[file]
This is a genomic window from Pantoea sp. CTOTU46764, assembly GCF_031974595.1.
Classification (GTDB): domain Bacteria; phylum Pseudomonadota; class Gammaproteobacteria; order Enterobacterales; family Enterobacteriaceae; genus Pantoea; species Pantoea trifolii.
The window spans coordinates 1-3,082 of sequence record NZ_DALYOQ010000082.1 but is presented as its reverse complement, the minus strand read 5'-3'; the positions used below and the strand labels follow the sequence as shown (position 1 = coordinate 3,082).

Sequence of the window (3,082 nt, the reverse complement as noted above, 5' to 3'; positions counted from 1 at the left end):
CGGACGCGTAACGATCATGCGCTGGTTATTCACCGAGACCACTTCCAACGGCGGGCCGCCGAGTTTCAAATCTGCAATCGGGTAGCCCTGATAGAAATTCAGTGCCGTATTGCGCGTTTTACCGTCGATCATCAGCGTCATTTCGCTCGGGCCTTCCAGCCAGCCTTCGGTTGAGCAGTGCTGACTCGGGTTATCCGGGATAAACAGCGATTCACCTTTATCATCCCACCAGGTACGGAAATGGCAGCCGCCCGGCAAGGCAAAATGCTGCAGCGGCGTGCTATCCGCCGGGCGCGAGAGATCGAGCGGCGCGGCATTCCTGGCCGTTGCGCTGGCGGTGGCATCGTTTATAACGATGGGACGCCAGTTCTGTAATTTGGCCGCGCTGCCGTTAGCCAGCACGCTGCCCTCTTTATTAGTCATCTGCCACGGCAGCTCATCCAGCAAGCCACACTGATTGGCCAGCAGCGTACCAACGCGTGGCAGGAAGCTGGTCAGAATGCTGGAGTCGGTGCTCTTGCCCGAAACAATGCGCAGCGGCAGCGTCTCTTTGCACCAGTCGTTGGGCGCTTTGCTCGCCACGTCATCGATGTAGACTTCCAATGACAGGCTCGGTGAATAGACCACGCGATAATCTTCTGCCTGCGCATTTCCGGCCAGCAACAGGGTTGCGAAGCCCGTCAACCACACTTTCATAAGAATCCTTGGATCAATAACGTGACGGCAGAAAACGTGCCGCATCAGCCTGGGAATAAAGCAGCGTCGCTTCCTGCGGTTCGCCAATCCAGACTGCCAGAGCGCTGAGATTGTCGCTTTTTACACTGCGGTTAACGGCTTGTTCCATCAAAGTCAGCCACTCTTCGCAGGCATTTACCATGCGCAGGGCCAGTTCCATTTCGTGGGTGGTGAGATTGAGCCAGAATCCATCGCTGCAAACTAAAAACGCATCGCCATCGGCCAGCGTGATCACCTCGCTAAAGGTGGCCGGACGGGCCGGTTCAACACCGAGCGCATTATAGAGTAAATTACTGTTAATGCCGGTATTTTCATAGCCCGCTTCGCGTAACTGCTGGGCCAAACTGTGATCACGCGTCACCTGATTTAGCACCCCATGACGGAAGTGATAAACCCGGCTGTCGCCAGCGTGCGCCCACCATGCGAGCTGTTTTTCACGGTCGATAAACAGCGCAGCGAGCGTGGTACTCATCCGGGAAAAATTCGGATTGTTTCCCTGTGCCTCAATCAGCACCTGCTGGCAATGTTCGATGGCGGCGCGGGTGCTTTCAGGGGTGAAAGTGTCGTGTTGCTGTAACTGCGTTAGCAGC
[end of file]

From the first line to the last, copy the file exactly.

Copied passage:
This is a genomic window from Pantoea sp. CTOTU46764, assembly GCF_031974595.1.
Classification (GTDB): domain Bacteria; phylum Pseudomonadota; class Gammaproteobacteria; order Enterobacterales; family Enterobacteriaceae; genus Pantoea; species Pantoea trifolii.
The window spans coordinates 1-3,082 of sequence record NZ_DALYOQ010000082.1 but is presented as its reverse complement, the minus strand read 5'-3'; the positions used below and the strand labels follow the sequence as shown (position 1 = coordinate 3,082).

Sequence of the window (3,082 nt, the reverse complement as noted above, 5' to 3'; positions counted from 1 at the left end):
CGGACGCGTAACGATCATGCGCTGGTTATTCACCGAGACCACTTCCAACGGCGGGCCGCCGAGTTTCAAATCTGCAATCGGGTAGCCCTGATAGAAATTCAGTGCCGTATTGCGCGTTTTACCGTCGATCATCAGCGTCATTTCGCTCGGGCCTTCCAGCCAGCCTTCGGTTGAGCAGTGCTGACTCGGGTTATCCGGGATAAACAGCGATTCACCTTTATCATCCCACCAGGTACGGAAATGGCAGCCGCCCGGCAAGGCAAAATGCTGCAGCGGCGTGCTATCCGCCGGGCGCGAGAGATCGAGCGGCGCGGCATTCCTGGCCGTTGCGCTGGCGGTGGCATCGTTTATAACGATGGGACGCCAGTTCTGTAATTTGGCCGCGCTGCCGTTAGCCAGCACGCTGCCCTCTTTATTAGTCATCTGCCACGGCAGCTCATCCAGCAAGCCACACTGATTGGCCAGCAGCGTACCAACGCGTGGCAGGAAGCTGGTCAGAATGCTGGAGTCGGTGCTCTTGCCCGAAACAATGCGCAGCGGCAGCGTCTCTTTGCACCAGTCGTTGGGCGCTTTGCTCGCCACGTCATCGATGTAGACTTCCAATGACAGGCTCGGTGAATAGACCACGCGATAATCTTCTGCCTGCGCATTTCCGGCCAGCAACAGGGTTGCGAAGCCCGTCAACCACACTTTCATAAGAATCCTTGGATCAATAACGTGACGGCAGAAAACGTGCCGCATCAGCCTGGGAATAAAGCAGCGTCGCTTCCTGCGGTTCGCCAATCCAGACTGCCAGAGCGCTGAGATTGTCGCTTTTTACACTGCGGTTAACGGCTTGTTCCATCAAAGTCAGCCACTCTTCGCAGGCATTTACCATGCGCAGGGCCAGTTCCATTTCGTGGGTGGTGAGATTGAGCCAGAATCCATCGCTGCAAACTAAAAACGCATCGCCATCGGCCAGCGTGATCACCTCGCTAAAGGTGGCCGGACGGGCCGGTTCAACACCGAGCGCATTATAGAGTAAATTACTGTTAATGCCGGTATTTTCATAGCCCGCTTCGCGTAACTGCTGGGCCAAACTGTGATCACGCGTCACCTGATTTAGCACCCCATGACGGAAGTGATAAACCCGGCTGTCGCCAGCGTGCGCCCACCATGCGAGCTGTTTTTCACGGTCGATAAACAGCGCAGCGAGCGTGGTACTCATCCGGGAAAAATTCGGATTGTTTCCCTGTGCCTCAATCAGCACCTGCTGGCAATGTTCGATGGCGGCGCGGGTGCTTTCAGGGGTGAAAGTGTCGTGTTGCTGTAACTGCGTTAGCAGC